The review identified a number of interesting findings that were outside of the inclusion criteria. These are as follows:

Clinical question 1

  • Measurement of intercanine distance to distinguish child and adult bites:
    • Less than 2.5 cm: child (deciduous teeth)12
    • 5 – 3.0 cm: child or small adult12
    • 5 – 4.5 cm: human12
    • Greater than 3.0cm: adult12
    • However, there is considerable racial, sexual and individual variation13
    • Adult dentition reached at 12 years13
  • Features of carnivorous animal bites:
    • Variable size14
    • Puncture wounds spaced in relation to canines14
    • Tear rather than compress flesh14
  • Gender:
    • Boys and girls under 10 years old were equally likely to suffer abusive bites15
  • Retaliation:
    • Three children bit their attackers15
  • Location:
    • The commonest sites for abusive bites were arms (29%), legs (19%), shoulder (10%), back (8.5%), buttocks and face equal (7%)15
  • Tracing perpetrators:
    • An integrated technique increases the likelihood of identifying the perpetrator of a bite16

No additional material published arising from the bites review.

We performed an all-language literature search of original articles, their references and conference abstracts published since 1950. The initial search strategy was developed across OVID Medline databases using keywords and Medical Subject Headings (MeSH headings) and was modified appropriately to search the remaining bibliographic databases. The search sensitivity was augmented by the use of a range of supplementary ‘snowballing’ techniques including consultation with subject experts and relevant organisations, and hand searching selected websites, non-indexed journals and the references of all full-text articles.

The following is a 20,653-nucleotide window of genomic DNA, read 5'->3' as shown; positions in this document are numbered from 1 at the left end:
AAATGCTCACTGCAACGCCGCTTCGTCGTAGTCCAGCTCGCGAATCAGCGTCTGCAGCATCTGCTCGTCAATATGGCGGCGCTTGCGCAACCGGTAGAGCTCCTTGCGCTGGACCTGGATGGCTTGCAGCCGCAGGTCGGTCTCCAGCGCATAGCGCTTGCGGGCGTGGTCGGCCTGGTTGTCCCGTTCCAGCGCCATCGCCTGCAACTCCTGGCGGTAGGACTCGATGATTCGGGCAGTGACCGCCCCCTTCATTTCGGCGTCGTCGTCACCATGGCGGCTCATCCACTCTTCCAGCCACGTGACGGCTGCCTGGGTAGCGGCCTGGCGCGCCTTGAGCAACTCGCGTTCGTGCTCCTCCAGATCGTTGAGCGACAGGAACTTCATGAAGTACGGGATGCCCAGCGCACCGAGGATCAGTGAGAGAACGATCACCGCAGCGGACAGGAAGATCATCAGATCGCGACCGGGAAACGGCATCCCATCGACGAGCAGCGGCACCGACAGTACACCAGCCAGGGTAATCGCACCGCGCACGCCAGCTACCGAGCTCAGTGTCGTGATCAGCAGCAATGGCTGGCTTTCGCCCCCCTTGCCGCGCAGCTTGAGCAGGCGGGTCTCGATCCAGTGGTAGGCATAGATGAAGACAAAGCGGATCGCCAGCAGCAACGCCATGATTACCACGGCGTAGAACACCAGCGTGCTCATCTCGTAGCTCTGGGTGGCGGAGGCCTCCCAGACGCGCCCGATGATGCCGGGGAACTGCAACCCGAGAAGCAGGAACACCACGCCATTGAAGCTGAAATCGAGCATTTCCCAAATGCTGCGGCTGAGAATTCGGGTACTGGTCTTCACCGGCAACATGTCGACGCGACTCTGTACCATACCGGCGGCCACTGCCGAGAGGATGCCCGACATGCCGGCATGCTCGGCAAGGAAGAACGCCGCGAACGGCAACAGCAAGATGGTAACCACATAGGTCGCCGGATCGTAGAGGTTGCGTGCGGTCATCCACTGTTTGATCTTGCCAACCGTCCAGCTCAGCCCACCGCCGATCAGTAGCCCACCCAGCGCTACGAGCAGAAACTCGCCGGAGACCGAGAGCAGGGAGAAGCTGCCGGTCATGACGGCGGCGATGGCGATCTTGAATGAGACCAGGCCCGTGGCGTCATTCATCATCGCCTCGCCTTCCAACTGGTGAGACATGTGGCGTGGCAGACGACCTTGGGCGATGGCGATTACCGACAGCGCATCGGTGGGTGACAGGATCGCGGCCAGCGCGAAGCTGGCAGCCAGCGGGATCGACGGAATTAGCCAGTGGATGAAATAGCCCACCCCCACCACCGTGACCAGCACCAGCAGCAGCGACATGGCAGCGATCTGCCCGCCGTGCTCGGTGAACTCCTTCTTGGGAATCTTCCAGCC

Standardised data extraction and critical appraisal forms were based on criteria defined by the National Health Service’s Centre for Reviews and Dissemination17. We also used a selection of systematic review advisory articles to develop our critical appraisal forms18-22. Articles were independently reviewed by two reviewers. A third review was undertaken to resolve disagreement between the initial reviewers when determining either the evidence type of the article or whether the study met the inclusion criteria. Decisions related to inclusion and exclusion criteria were guided by Cardiff Child Protection Systematic Reviews, who laid out the basic parameters for selecting the studies.

Our panel of reviewers included paediatricians, paediatric dentists, designated and named doctors and specialist nurses in child protection. All reviewers underwent standardised critical appraisal training, based on the CRD critical appraisal standards18, and this was supported by a dedicated electronic critical appraisal module.

Inclusion criteria

General criteria

 

Inclusion Exclusion
Articles of all evidence types Personal practice
English and non-English articles Review articles
Patients between 0-17 years of age Studies where the population included adults and children but where we could not extract data that applied solely to children
Oral injury defined as the vermilion border of the lips to the hypopharynx Single case reports of abusive torn frenum or intra-oral injury (from 2008)
Abusive oral injury Methodologically flawed papers
Torn labial frenum of any aetiology Rank of abuse 4 (only rank 5 pre-2008)
Dental neglect
Oral injury due to sexual abuse or intentional thermal injury
Complications or outcome of abusive oral injury

Ranking of abuse